Afghan Canadian Filmmaker Follows Her Family's Road Trip to Visit Kandahar, SaskatchewanWritten by Chelby Daigle
As an immigrant to Canada, Abdul Bari Jamal’s longing for his homeland of Afghanistan is a constant theme in his life. Now living in Toronto, Canada, he never thought he would find a piece of his former home right here in Canada’s heartland. Delighted by his discovery, he decided to buy every member of his family a plot of land in the dwindling farming community of Kandahar, Saskatchewan.
The documentary "A Kandahar Away", by Abdul's daughter Aisha Jamal, follows the Jamal family – all born in Kandahar, Afghanistan – on their first family trip to see the land. The documentary captures the interaction of the Jamal family and their urban, immigrant perspective with that of the rural population of Saskatchewan and ultimately paints a varying portrait of what it means to be Canadian.
The film is premiered in Toronto in May at the Hot Docs International Film Festival.
Muslim Link interviewed Aisha Jamal about making this documentary.
You work in the field of documentary programming and have had to see a lot of documentaries about your family's homeland, Afghanistan. What role did this play in you wanting to make a film about your own family?
I watch close to 400 documentaries a year which I know sounds ridiculous but it’s true. As a member of the Afghan diaspora, I pay particular attention to how documentaries deal with stories and subjects from my homeland. The majority of films I’ve seen have been about Afghanistan have been by filmmakers that are not from there. As a conservative, and religious country this means you’ll have limited access to the deeper, more private stories of Afghans.
The images I kept seeing focus on warlords, violence and the oppression of women. Those things do exist and are part of the story but that’s a very over-rehearsed and over-represented aspect of Afghanistan. I am craving more complex images of Afghans, at home and in the diaspora. I see myself as part of a new, growing generation of Afghan filmmakers worldwide, striving to tell their own stories, and diversifying the images that circulate in the media about us.
2. Often documentaries about relationships between immigrants and their Western-raised children focus on culture clash, but the tensions in your film revolve more around your father's intense Canadian patriotism and the lengths he goes to establish "deep roots" in this country. Why do you feel this aspect of your film is important for viewers to learn from?
I’m always fascinated with how people deal with this relationship between the different generations of immigrants within their own families. I think it’s important to see that relationships have many complex dynamics, and that it doesn’t play out the same for all of us. You point out how that’s different in my family than others; and even within my family, we each have our own thoughts about each other, my parents and this country.
3. In making this film, you had to go between urban Toronto and rural Saskatchewan. Did this experience open your eyes to some realities of life in Canada that you had not previously considered?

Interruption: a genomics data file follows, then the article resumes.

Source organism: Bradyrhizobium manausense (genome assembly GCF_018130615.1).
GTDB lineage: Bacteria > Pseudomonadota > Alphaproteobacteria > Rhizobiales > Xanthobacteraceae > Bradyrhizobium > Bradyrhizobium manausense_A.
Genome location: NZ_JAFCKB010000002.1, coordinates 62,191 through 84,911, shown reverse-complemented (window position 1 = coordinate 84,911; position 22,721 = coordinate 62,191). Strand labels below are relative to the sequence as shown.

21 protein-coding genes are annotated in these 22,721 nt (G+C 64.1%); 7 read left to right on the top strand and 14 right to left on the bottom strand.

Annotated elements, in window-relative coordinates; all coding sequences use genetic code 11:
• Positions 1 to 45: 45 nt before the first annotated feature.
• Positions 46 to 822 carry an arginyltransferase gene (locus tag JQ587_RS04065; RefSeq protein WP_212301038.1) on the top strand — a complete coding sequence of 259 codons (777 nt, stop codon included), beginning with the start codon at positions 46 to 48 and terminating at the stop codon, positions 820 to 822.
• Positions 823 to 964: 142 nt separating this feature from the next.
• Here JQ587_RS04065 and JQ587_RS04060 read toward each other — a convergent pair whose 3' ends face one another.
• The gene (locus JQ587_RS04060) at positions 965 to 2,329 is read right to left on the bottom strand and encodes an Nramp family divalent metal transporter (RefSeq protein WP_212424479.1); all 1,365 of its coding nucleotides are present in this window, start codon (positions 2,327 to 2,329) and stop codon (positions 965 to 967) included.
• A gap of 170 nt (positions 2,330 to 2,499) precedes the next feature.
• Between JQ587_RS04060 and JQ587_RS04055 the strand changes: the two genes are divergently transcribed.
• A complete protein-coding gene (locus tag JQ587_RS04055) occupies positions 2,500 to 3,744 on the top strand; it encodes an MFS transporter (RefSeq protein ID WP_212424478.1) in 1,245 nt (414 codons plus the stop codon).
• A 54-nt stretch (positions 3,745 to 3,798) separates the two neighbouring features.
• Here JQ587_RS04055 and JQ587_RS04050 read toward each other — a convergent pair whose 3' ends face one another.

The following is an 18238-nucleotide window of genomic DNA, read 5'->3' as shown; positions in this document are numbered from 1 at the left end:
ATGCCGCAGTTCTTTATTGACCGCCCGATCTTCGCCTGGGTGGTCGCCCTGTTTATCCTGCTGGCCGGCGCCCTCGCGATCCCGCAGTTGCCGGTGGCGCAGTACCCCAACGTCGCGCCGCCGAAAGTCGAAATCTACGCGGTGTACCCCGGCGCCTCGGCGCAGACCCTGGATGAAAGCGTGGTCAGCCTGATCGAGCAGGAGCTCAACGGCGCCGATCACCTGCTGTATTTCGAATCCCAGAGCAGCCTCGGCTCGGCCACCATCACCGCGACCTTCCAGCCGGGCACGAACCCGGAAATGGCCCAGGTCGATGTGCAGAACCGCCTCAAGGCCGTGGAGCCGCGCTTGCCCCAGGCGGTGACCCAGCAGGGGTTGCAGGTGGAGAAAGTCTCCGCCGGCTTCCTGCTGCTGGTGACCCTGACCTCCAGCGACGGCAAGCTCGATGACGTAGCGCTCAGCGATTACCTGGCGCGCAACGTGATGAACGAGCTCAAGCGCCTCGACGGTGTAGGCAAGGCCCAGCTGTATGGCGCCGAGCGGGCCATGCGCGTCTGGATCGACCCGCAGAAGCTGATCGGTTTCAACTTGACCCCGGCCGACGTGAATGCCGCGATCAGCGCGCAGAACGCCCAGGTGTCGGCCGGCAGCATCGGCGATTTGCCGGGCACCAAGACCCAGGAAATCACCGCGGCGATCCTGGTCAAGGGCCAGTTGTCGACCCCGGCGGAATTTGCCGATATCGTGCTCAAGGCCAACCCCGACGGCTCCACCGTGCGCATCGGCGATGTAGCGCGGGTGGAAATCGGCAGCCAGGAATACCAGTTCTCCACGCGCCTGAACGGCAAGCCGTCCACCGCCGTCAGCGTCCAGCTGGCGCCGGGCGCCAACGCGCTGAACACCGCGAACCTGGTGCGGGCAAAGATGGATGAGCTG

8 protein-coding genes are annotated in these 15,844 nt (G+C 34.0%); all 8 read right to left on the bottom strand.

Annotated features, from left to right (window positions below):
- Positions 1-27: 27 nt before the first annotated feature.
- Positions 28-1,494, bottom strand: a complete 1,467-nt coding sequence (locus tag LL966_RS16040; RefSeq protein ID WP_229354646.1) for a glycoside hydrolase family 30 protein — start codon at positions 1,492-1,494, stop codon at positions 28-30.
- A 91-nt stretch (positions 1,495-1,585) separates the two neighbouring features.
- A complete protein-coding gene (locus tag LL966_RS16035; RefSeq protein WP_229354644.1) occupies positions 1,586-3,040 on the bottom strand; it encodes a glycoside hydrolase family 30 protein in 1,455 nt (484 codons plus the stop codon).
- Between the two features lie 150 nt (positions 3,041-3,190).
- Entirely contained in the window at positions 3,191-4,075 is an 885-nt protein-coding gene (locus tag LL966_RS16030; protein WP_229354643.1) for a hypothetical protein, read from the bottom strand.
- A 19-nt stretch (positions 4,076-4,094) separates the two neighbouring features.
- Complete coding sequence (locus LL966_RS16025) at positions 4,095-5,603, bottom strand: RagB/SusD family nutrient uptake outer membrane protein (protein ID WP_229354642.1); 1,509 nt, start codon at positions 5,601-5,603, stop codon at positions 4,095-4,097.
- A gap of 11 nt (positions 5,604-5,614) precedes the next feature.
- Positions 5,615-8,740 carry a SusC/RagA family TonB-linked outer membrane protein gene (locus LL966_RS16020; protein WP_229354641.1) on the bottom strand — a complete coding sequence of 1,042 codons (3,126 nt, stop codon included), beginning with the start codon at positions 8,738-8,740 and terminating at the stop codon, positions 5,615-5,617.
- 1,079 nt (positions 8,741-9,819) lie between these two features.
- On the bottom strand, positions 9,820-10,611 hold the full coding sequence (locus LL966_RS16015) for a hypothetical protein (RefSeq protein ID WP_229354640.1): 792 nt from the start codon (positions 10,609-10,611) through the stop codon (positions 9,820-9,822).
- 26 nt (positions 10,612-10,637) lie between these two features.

I realized how little I know about rural, agricultural Canada. I actually had to look up the word “combine” during the planning process. I’ve never encountered a mention of this piece of farming equipment otherwise. For the film, I take my family to visit the land we are going to inherit in this Canadian Kandahar for the first time.
I thought long and hard about what people do there for fun when there are no movie theatres or new restaurants to try. Exploring all that was probably one of the funniest aspects of making this film. We went fishing for the first time (and my mom loved it!) and my brother got to ride one of those elusive combines. I’ve learned so much about a part of Canada that I knew nothing about previously. This makes me pay a whole other level of attention to the Prairies.
4. Would you recommend that the children of immigrants watch this documentary with their parents? Do you hope it could be a conversation starter for other children who are trying to better understand their parents' own complex search for belonging and identity?
Definitely. My family really shares some difficult family arguments on camera. It’s truly been a gift for me to think about how my family has dealt with migration, the legacy of war and living on occupied land in Canada. I hope that the film will inspire audiences to explore the dynamics that shape their families and their existence in this country.
5. Is there anything else you would like to add?
Although some of the issues we touch on in the film are heavy, it’s also a film with humour. I hope that it provides enough layers for everyone to find something they can relate and find interesting.
Listen to an interview with Aisha and Abdul Jamal on CBC Radio here.
Read Aisha Jamal's article about making this documentary on Chatlelaine.com here.
- Abdul Jamal and Aisha Jamal Abdul Jamal and Aisha Jamal
- Why is there a Kandahar in Canada? Why is there a Kandahar in Canada?
- What's a "combine"? What's a "combine"?
- A Family Divided over Canada's Military Role in Afghanistan A Family Divided over Canada's Military Role in Afghanistan
- Documentary Filmmaker Aisha Jamal Documentary Filmmaker Aisha Jamal
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